The Men Against Violence Against Women program (MAVAW) is looking for new members.
MAVAW, sponsored by the Women’s Center, is a subgroup of the Violence Against Women Prevention Program, in which student volunteers are trained to give workshops on issues including sexual assault, dating violence, sexual harassment, and sex role socialization.
The peer educators hold workshops for about 4,000 students each year in residence halls, sororities, fraternities, First Year Experience (FYE) classes, and during orientation.
They also make presentations in local high schools.
Members of the program are trained through a one-credit women’s studies course. About two dozen students are trained annually.
The students also plan and organize activities for Sexual Assault Awareness Month.
“Violence against women is not just a women’s issue,” says Betsy Cracco, coordinator of the Violence Against Women Prevention Program.
“We would like to see more male students, faculty and staff become involved in MAVAW.
“The mission of the Women’s Center is to promote women’s equity,” she adds.
“But that doesn’t mean our doors are open only to women. Men can be equally involved in promoting this goal. We want to see this program grow.”
Currently, it has a core of 10 students.
“About 99 percent of all sexual assaults are perpetrated by men,” Cracco says.
“That’s a huge reason why men should become involved in sexual violence prevention.”
She noted that men are also victims of men’s violence.
The Men Against Violence Against Women program is about talking to men about being responsible community members, not only for others, but for themselves, Cracco says: “We’re challenging the stereotypical gender construction of what masculinity should be about. We’re saying that masculinity should be about caring about others, getting involved, and respecting yourself and women.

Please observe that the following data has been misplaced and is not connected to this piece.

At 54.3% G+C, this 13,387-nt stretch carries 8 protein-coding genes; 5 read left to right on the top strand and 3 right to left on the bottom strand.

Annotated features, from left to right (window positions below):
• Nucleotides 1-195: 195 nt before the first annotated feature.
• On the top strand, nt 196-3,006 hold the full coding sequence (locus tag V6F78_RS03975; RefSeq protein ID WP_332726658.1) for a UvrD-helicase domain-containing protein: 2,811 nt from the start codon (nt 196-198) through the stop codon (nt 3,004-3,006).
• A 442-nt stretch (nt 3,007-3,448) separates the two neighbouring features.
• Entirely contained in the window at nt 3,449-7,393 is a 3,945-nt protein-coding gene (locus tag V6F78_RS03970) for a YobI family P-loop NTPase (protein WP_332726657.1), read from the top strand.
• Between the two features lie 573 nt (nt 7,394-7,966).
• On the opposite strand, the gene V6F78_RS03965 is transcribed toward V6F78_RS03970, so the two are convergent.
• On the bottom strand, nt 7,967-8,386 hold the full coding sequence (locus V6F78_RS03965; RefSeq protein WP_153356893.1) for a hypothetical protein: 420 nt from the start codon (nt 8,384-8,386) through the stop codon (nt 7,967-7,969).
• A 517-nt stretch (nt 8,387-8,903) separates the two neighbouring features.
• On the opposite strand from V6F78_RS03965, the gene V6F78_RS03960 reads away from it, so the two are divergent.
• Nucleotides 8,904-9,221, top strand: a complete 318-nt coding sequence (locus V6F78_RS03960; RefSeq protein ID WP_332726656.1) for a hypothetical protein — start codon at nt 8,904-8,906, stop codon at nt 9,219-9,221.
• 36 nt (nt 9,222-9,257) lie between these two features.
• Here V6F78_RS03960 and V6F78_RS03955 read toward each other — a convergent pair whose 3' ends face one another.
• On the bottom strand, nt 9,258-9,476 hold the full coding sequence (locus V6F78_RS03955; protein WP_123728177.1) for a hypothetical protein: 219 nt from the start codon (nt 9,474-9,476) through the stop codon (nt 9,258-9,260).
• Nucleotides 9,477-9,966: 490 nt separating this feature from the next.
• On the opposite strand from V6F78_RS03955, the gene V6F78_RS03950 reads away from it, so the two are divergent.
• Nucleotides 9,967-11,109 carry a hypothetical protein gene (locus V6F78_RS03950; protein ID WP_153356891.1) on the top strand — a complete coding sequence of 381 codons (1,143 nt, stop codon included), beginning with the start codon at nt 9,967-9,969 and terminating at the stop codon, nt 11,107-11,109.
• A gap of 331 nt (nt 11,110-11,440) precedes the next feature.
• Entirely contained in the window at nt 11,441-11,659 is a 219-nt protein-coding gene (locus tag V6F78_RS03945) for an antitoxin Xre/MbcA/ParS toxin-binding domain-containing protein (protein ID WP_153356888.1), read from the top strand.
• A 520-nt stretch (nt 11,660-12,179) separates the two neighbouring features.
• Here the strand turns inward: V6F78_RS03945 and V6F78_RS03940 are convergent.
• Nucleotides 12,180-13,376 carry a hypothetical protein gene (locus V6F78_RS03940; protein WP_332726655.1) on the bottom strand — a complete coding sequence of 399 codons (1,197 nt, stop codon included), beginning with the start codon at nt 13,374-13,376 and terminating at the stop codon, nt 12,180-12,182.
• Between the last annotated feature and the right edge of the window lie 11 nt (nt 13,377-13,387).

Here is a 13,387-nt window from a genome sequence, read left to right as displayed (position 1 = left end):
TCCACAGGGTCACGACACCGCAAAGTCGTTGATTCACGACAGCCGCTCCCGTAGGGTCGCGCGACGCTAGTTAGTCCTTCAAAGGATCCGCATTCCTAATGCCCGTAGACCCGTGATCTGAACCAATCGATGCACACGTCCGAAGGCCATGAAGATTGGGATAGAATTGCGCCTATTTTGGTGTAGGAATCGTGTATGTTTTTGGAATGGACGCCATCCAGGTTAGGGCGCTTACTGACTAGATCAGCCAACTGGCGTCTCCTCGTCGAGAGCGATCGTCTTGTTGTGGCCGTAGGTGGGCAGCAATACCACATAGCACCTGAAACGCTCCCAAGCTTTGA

Cracco says men’s voices can be powerful influences on their peers: “We need men to talk to other men. It’s the principle behind peer education. Men may see other college-age men as more credible than, perhaps, a 40-year-old woman.”
Nathan Bedard, who graduated from UConn in December, is a volunteer at the Women’s Center, and active in MAVAW.
“My goal is to increase male participation at the Women’s Center,” he says.
“Women’s issues are equally important issues for men, and the more men involved in working on problems, the better it will be to find a solution.”
Christopher Jackson, a junior majoring in materials science and engineering and German is a peer educator for the Violence Against Women Prevention Program.
“From the time a boy is little, there are preconceived notions about how he is supposed to act,” Jackson says.
“There are stereotypes bred into the culture: Be strong, don’t cry, and don’t show emotion except for anger. Men need to step out of that box.
“It’s important that men become involved in the MAWAV program,” he says.
“I wear a shirt that says, ‘This is what a feminist looks like.’ I may get a lot of strange looks and comments, but I think it sends an important message.”
Cracco, Jackson, and Bedard are working on developing an FYE course about men, masculinity, and violence prevention.
“We think a course on this topic might draw men in,” Cracco says.
The three encourage people to come to the Take Back the Night Annual Rally, candlelight march, and speak-out on April 18 at 7 p.m. at the Student Union lobby.
Survivors of sexual violence, secondary survivors (those affected by it), and friends are invited.
The march begins at the Student Union with a rally, guest speakers, music, and a candlelight vigil.
MAVAW is also sponsoring an “expressive action” campaign, offering an opportunity for men to speak out, through essays, poetry, and art work, about how their lives have been affected by violence against women.
Entries may be submitted until April 16, by dropping them off in the yellow box outside room 418 at the Student Union, or via e-mail to UCONNVAWPP@gmail.com. Do not include any identifying information in the submission.
Entries will be displayed in the Student Union during the week of Take Back the Night, April 16-21.